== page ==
REVIEW DATE: 26 Feb 2008
SEAT's Leon bears virtually no resemblance to its popular predecessor. Is this a step too far or a bold revolution? Jonathan Crouch reports
Cynics may call it essentially a Volkswagen Golf in a sharper suit, but stop and think about just what a good thing that is. SEAT's Leon brings German build quality together with Spanish flair to offer a regularly overlooked and rather refreshing option in the over-crowded family hatchback sector.
You can never get too much of a good thing - according at least to SEAT. A similarly swoopy basic look is used on all of their mainstream models - Toledo, Altea and this Leon. Of the three, it's this car that's the most stylish interpretation of ex-Alfa man Walter da Silva's original thinking. Look at it closely: assuming the interior quality and the handling holds up, do you really still want a Golf?
As you might expect given this car's heritage, it's pretty much like a Golf to drive with a compliant suspension set-up that offers a decent ride and handling compromise, at least when riding on smaller wheel-and-tyre combinations. There's good feedback too, through the electric power steering. The five and six-speed manual gearboxes are also a real joy to use, with mechanical precision and a lovely slick feel to the action.
On plusher models, there's the option of the Volkswagen Group's latest-generation DSG automatic gearbox - one of the smoothest and fastest-reacting 'boxes we've ever tried - though it suits the petrol engines better than this diesel.
Prices sit mainly in the £13,000 to £20,000 bracket common to this class of car, which, if you're interested, is about £500 less, model for model, than you'd pay for a comparable VW Golf. And engines? Well diesel buyers get to choose between a 103bhp 1.9-litre unit (which you can also order in eco-friendly 'ECOmotive' guise where it puts out just 119g/km of CO2). A more hi-tech unit is the infinitely preferable 138bhp 2.0 TDI, also offered in 168bhp guise in the sporting FR version. The petrol powerplants open with a 101bhp 1.6-litre and a 125bhp 1.4-litre TSI, with the FR performance model getting a 200bhp 2.0 FSI unit and the flagship Cupra offering a 240bhp version of this engine.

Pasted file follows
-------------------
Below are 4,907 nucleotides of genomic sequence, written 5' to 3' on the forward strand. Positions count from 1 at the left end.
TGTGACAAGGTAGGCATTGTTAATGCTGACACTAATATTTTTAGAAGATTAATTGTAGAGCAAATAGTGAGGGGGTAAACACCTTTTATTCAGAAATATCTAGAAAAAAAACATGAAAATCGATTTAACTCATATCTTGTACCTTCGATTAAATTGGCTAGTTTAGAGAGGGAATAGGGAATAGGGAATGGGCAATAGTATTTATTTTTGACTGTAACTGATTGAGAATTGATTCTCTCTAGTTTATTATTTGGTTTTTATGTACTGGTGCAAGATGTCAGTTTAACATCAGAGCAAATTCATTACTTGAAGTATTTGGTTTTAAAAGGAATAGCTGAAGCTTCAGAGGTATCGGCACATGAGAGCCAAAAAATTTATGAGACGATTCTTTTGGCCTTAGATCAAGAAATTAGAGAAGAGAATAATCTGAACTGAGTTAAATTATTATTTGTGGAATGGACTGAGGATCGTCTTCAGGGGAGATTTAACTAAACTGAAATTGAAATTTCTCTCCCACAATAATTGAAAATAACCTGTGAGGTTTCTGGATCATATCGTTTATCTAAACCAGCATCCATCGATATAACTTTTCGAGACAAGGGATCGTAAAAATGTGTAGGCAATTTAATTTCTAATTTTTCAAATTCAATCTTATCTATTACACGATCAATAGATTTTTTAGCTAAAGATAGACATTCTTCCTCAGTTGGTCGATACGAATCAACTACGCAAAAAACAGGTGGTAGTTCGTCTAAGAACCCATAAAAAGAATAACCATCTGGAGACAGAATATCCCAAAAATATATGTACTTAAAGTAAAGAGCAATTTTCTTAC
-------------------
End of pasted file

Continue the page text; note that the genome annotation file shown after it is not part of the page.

"Overall, there's a lot to like about the Leon.."
This is a well-equipped car, too. Even in its most basic form, Leon buyers will get air-con, electric windows, electric and heated wing mirrors, a CD player with six speakers, split folding rear seats, 16-inch wheels and a trip computer.
In an attempt to differentiate the Leon from its MPV siblings, SEAT have created a driving position that sees you sit right down low in the car. This is one of the reasons why the driving feels quite sporting, far more so than in the Spanish maker's Altea or Toledo models.
The Leon is a good deal bigger than you might expect for this class of car and this extra space is particularly noticeable in the rear where there's plenty of knee-room, even if you're transporting six-footers. Although there's no armrest in the back and the bench is a little flat, you wouldn't feel hard done by undertaking a longer journey here.
Although there's no armrest in the back and the bench is a little flat, you wouldn't feel hard done by undertaking a longer journey here. The rear tailgate opens wide to reveal a load bay that's a little awkwardly shaped for bulky items but is otherwise perfectly adequate for this class of car. Weight has gone up by a mere 8kg, helped in no small part to innovative panel stamping procedures and an acrylic rear side window that incorporates the door handle.
Both the front seat and the steering wheel are multi-adjustable and there's plenty of headroom up front even for taller drivers. The nose curves rapidly out of view and shorter drivers may want to specify parking sensors. The windscreen pillars are annoyingly chunky which means that you'll probably be doing a fair bit of see-sawing in your seat as you negotiate roundabouts. One can almost excuse this feature due to the fact that the windscreen wipers park vertically into the pillars - a rather neat trick that helps with the vital showroom wow factor. All-round visibility isn't a Leon strong point, the three-quarter view being hampered by thick pillars and the rearward view consisting of a number of headrests.
As you'd expect, there are no nasty surprises when it comes to cost of ownership. Insurance groups range between 5 and 9 for the standard models and between 12 and 17 for the more sporting FR and Cupra variants. Residuals won't be quite as good as those of a Golf but they're not too far off. And running costs? Well, opt for, say the 2.0 TDI diesel and you should average about 47mpg while putting out no more than around 161g/km of CO2.
Overall, there's a lot to like about the Leon. It's good looking, spacious and very good value. SEAT's only problem is that all those comments also apply to the comparably priced, more MPV-orientated Altea. You pays your money.
The results below show the top LEON deals on buyacar
|Seat Leon 1.4 TSI SE 5dr hatchback|
|Price £15,094||Save £2,746|
|Seat Leon 2.0 TDI 184 FR 5dr diesel hatchback|
|Price £18,621||Save £3,754|
|Seat Leon 2.0 TDI FR 5dr DSG diesel hatchback|
|Price £18,823||Save £3,812|
|Seat Leon 1.8 TSI FR 5dr hatchback|
|Price £17,256||Save £3,329|
|Seat Leon 2.0 TDI FR 5dr diesel hatchback|
|Price £17,851||Save £3,534|
|VIEW MORE DISCOUNT LEON DEALS|
|For LEON RANGE|
|OVERALL||7.4 OUT OF 10|
|Space / Versatility||8|
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